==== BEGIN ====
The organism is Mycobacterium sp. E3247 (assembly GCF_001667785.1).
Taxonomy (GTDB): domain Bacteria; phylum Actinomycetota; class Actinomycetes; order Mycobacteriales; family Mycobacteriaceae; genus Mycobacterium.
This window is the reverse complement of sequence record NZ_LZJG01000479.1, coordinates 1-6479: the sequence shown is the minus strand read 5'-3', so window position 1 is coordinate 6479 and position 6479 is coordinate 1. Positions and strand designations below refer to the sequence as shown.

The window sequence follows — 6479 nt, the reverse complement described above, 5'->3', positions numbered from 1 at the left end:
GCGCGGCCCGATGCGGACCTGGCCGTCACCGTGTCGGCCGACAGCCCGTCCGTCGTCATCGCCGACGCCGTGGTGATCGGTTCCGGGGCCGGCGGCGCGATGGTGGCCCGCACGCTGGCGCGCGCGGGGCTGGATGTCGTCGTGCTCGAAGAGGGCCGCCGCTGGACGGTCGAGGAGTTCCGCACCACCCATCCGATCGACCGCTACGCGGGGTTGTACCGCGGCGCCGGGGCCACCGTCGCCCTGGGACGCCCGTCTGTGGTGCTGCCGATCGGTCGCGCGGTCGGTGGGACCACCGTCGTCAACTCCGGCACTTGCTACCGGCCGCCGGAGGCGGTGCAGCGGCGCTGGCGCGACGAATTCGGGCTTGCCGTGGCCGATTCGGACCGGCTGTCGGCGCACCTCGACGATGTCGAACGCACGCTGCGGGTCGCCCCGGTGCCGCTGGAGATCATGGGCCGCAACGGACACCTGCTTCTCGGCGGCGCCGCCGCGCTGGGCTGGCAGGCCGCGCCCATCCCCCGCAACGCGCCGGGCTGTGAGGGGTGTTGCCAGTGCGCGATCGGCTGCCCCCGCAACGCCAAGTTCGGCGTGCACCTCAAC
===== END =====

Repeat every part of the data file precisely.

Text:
The organism is Mycobacterium sp. E3247 (assembly GCF_001667785.1).
Taxonomy (GTDB): domain Bacteria; phylum Actinomycetota; class Actinomycetes; order Mycobacteriales; family Mycobacteriaceae; genus Mycobacterium.
This window is the reverse complement of sequence record NZ_LZJG01000479.1, coordinates 1-6479: the sequence shown is the minus strand read 5'-3', so window position 1 is coordinate 6479 and position 6479 is coordinate 1. Positions and strand designations below refer to the sequence as shown.

The window sequence follows — 6479 nt, the reverse complement described above, 5'->3', positions numbered from 1 at the left end:
GCGCGGCCCGATGCGGACCTGGCCGTCACCGTGTCGGCCGACAGCCCGTCCGTCGTCATCGCCGACGCCGTGGTGATCGGTTCCGGGGCCGGCGGCGCGATGGTGGCCCGCACGCTGGCGCGCGCGGGGCTGGATGTCGTCGTGCTCGAAGAGGGCCGCCGCTGGACGGTCGAGGAGTTCCGCACCACCCATCCGATCGACCGCTACGCGGGGTTGTACCGCGGCGCCGGGGCCACCGTCGCCCTGGGACGCCCGTCTGTGGTGCTGCCGATCGGTCGCGCGGTCGGTGGGACCACCGTCGTCAACTCCGGCACTTGCTACCGGCCGCCGGAGGCGGTGCAGCGGCGCTGGCGCGACGAATTCGGGCTTGCCGTGGCCGATTCGGACCGGCTGTCGGCGCACCTCGACGATGTCGAACGCACGCTGCGGGTCGCCCCGGTGCCGCTGGAGATCATGGGCCGCAACGGACACCTGCTTCTCGGCGGCGCCGCCGCGCTGGGCTGGCAGGCCGCGCCCATCCCCCGCAACGCGCCGGGCTGTGAGGGGTGTTGCCAGTGCGCGATCGGCTGCCCCCGCAACGCCAAGTTCGGCGTGCACCTCAAC